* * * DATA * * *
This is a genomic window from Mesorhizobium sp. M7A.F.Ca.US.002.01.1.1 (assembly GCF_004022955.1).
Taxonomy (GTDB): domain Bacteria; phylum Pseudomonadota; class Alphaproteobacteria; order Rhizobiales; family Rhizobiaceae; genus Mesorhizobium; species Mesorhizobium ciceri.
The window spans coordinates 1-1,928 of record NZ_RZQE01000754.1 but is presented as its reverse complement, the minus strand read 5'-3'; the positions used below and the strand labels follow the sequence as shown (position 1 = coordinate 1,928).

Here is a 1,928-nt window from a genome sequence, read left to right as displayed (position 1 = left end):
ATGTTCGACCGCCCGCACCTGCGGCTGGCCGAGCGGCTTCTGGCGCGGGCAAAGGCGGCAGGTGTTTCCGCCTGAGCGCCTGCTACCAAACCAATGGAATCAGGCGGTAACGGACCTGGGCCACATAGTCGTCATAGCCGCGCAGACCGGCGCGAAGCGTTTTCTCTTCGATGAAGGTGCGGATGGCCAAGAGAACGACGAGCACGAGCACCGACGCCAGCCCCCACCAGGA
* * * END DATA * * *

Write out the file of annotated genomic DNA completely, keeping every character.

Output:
This is a genomic window from Mesorhizobium sp. M7A.F.Ca.US.002.01.1.1 (assembly GCF_004022955.1).
Taxonomy (GTDB): domain Bacteria; phylum Pseudomonadota; class Alphaproteobacteria; order Rhizobiales; family Rhizobiaceae; genus Mesorhizobium; species Mesorhizobium ciceri.
The window spans coordinates 1-1,928 of record NZ_RZQE01000754.1 but is presented as its reverse complement, the minus strand read 5'-3'; the positions used below and the strand labels follow the sequence as shown (position 1 = coordinate 1,928).

Here is a 1,928-nt window from a genome sequence, read left to right as displayed (position 1 = left end):
ATGTTCGACCGCCCGCACCTGCGGCTGGCCGAGCGGCTTCTGGCGCGGGCAAAGGCGGCAGGTGTTTCCGCCTGAGCGCCTGCTACCAAACCAATGGAATCAGGCGGTAACGGACCTGGGCCACATAGTCGTCATAGCCGCGCAGACCGGCGCGAAGCGTTTTCTCTTCGATGAAGGTGCGGATGGCCAAGAGAACGACGAGCACGAGCACCGACGCCAGCCCCCACCAGGA